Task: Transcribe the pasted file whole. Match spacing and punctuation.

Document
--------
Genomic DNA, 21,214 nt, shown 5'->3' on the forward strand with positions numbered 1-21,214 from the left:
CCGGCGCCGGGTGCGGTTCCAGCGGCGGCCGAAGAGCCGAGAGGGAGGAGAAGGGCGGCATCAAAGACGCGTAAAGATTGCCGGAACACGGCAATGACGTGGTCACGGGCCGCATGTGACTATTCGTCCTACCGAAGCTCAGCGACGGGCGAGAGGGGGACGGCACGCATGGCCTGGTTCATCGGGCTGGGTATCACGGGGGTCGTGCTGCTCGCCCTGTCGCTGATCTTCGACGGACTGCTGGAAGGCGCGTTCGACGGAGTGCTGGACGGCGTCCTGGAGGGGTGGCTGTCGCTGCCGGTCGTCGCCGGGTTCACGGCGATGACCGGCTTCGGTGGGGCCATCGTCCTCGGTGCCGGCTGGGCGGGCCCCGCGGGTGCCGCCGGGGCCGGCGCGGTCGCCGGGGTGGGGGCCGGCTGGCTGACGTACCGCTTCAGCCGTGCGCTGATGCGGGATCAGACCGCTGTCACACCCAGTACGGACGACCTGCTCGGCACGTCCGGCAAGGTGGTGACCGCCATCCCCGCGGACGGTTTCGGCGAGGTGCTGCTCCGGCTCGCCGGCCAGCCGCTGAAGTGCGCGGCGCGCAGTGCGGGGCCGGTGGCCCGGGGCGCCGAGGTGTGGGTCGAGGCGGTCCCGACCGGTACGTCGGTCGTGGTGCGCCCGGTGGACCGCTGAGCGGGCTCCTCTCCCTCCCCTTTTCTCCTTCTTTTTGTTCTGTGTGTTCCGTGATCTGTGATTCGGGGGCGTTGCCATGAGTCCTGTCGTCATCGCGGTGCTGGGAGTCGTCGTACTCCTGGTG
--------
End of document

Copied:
Genomic DNA, 21,214 nt, shown 5'->3' on the forward strand with positions numbered 1-21,214 from the left:
CCGGCGCCGGGTGCGGTTCCAGCGGCGGCCGAAGAGCCGAGAGGGAGGAGAAGGGCGGCATCAAAGACGCGTAAAGATTGCCGGAACACGGCAATGACGTGGTCACGGGCCGCATGTGACTATTCGTCCTACCGAAGCTCAGCGACGGGCGAGAGGGGGACGGCACGCATGGCCTGGTTCATCGGGCTGGGTATCACGGGGGTCGTGCTGCTCGCCCTGTCGCTGATCTTCGACGGACTGCTGGAAGGCGCGTTCGACGGAGTGCTGGACGGCGTCCTGGAGGGGTGGCTGTCGCTGCCGGTCGTCGCCGGGTTCACGGCGATGACCGGCTTCGGTGGGGCCATCGTCCTCGGTGCCGGCTGGGCGGGCCCCGCGGGTGCCGCCGGGGCCGGCGCGGTCGCCGGGGTGGGGGCCGGCTGGCTGACGTACCGCTTCAGCCGTGCGCTGATGCGGGATCAGACCGCTGTCACACCCAGTACGGACGACCTGCTCGGCACGTCCGGCAAGGTGGTGACCGCCATCCCCGCGGACGGTTTCGGCGAGGTGCTGCTCCGGCTCGCCGGCCAGCCGCTGAAGTGCGCGGCGCGCAGTGCGGGGCCGGTGGCCCGGGGCGCCGAGGTGTGGGTCGAGGCGGTCCCGACCGGTACGTCGGTCGTGGTGCGCCCGGTGGACCGCTGAGCGGGCTCCTCTCCCTCCCCTTTTCTCCTTCTTTTTGTTCTGTGTGTTCCGTGATCTGTGATTCGGGGGCGTTGCCATGAGTCCTGTCGTCATCGCGGTGCTGGGAGTCGTCGTACTCCTGGTG